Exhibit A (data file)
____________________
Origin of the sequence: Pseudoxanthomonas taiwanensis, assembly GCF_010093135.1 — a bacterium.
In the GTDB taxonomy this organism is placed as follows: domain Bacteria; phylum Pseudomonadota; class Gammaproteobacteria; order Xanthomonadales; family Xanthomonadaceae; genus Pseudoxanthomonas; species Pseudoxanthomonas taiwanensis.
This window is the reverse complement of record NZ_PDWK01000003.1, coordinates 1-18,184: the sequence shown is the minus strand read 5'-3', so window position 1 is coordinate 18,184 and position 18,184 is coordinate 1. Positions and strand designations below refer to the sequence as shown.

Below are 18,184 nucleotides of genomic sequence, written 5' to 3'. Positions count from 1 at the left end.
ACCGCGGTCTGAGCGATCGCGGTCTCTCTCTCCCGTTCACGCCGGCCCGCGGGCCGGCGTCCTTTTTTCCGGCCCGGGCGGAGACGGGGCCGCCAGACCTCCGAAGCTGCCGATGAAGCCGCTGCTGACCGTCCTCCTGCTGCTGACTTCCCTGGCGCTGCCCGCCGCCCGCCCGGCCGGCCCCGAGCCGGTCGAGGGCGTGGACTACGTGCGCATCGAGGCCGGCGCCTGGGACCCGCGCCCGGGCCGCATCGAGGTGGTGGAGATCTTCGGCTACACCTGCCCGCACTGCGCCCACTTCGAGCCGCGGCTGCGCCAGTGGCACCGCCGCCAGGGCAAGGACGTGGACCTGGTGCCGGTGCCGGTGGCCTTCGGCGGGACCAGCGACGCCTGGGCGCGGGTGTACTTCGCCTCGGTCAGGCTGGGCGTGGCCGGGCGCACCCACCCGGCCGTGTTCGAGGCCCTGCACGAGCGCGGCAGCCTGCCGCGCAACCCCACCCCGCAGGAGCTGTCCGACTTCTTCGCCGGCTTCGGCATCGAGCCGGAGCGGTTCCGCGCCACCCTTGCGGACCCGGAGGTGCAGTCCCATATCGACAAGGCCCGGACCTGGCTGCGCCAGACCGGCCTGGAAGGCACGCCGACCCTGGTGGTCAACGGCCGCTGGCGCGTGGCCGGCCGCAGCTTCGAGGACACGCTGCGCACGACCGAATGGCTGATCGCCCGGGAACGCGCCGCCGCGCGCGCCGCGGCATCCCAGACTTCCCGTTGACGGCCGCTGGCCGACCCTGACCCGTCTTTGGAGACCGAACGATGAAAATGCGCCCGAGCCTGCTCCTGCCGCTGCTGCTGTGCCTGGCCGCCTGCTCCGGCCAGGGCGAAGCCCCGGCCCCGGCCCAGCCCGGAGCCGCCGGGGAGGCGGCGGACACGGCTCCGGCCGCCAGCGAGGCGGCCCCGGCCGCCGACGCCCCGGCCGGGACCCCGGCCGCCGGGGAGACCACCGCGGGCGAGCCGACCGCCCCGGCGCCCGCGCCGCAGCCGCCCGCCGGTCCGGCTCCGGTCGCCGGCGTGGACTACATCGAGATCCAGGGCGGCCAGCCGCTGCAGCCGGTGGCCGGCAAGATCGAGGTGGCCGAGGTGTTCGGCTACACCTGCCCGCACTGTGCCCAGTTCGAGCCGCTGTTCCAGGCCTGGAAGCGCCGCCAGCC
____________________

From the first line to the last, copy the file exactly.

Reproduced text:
Origin of the sequence: Pseudoxanthomonas taiwanensis, assembly GCF_010093135.1 — a bacterium.
In the GTDB taxonomy this organism is placed as follows: domain Bacteria; phylum Pseudomonadota; class Gammaproteobacteria; order Xanthomonadales; family Xanthomonadaceae; genus Pseudoxanthomonas; species Pseudoxanthomonas taiwanensis.
This window is the reverse complement of record NZ_PDWK01000003.1, coordinates 1-18,184: the sequence shown is the minus strand read 5'-3', so window position 1 is coordinate 18,184 and position 18,184 is coordinate 1. Positions and strand designations below refer to the sequence as shown.

Below are 18,184 nucleotides of genomic sequence, written 5' to 3'. Positions count from 1 at the left end.
ACCGCGGTCTGAGCGATCGCGGTCTCTCTCTCCCGTTCACGCCGGCCCGCGGGCCGGCGTCCTTTTTTCCGGCCCGGGCGGAGACGGGGCCGCCAGACCTCCGAAGCTGCCGATGAAGCCGCTGCTGACCGTCCTCCTGCTGCTGACTTCCCTGGCGCTGCCCGCCGCCCGCCCGGCCGGCCCCGAGCCGGTCGAGGGCGTGGACTACGTGCGCATCGAGGCCGGCGCCTGGGACCCGCGCCCGGGCCGCATCGAGGTGGTGGAGATCTTCGGCTACACCTGCCCGCACTGCGCCCACTTCGAGCCGCGGCTGCGCCAGTGGCACCGCCGCCAGGGCAAGGACGTGGACCTGGTGCCGGTGCCGGTGGCCTTCGGCGGGACCAGCGACGCCTGGGCGCGGGTGTACTTCGCCTCGGTCAGGCTGGGCGTGGCCGGGCGCACCCACCCGGCCGTGTTCGAGGCCCTGCACGAGCGCGGCAGCCTGCCGCGCAACCCCACCCCGCAGGAGCTGTCCGACTTCTTCGCCGGCTTCGGCATCGAGCCGGAGCGGTTCCGCGCCACCCTTGCGGACCCGGAGGTGCAGTCCCATATCGACAAGGCCCGGACCTGGCTGCGCCAGACCGGCCTGGAAGGCACGCCGACCCTGGTGGTCAACGGCCGCTGGCGCGTGGCCGGCCGCAGCTTCGAGGACACGCTGCGCACGACCGAATGGCTGATCGCCCGGGAACGCGCCGCCGCGCGCGCCGCGGCATCCCAGACTTCCCGTTGACGGCCGCTGGCCGACCCTGACCCGTCTTTGGAGACCGAACGATGAAAATGCGCCCGAGCCTGCTCCTGCCGCTGCTGCTGTGCCTGGCCGCCTGCTCCGGCCAGGGCGAAGCCCCGGCCCCGGCCCAGCCCGGAGCCGCCGGGGAGGCGGCGGACACGGCTCCGGCCGCCAGCGAGGCGGCCCCGGCCGCCGACGCCCCGGCCGGGACCCCGGCCGCCGGGGAGACCACCGCGGGCGAGCCGACCGCCCCGGCGCCCGCGCCGCAGCCGCCCGCCGGTCCGGCTCCGGTCGCCGGCGTGGACTACATCGAGATCCAGGGCGGCCAGCCGCTGCAGCCGGTGGCCGGCAAGATCGAGGTGGCCGAGGTGTTCGGCTACACCTGCCCGCACTGTGCCCAGTTCGAGCCGCTGTTCCAGGCCTGGAAGCGCCGCCAGCC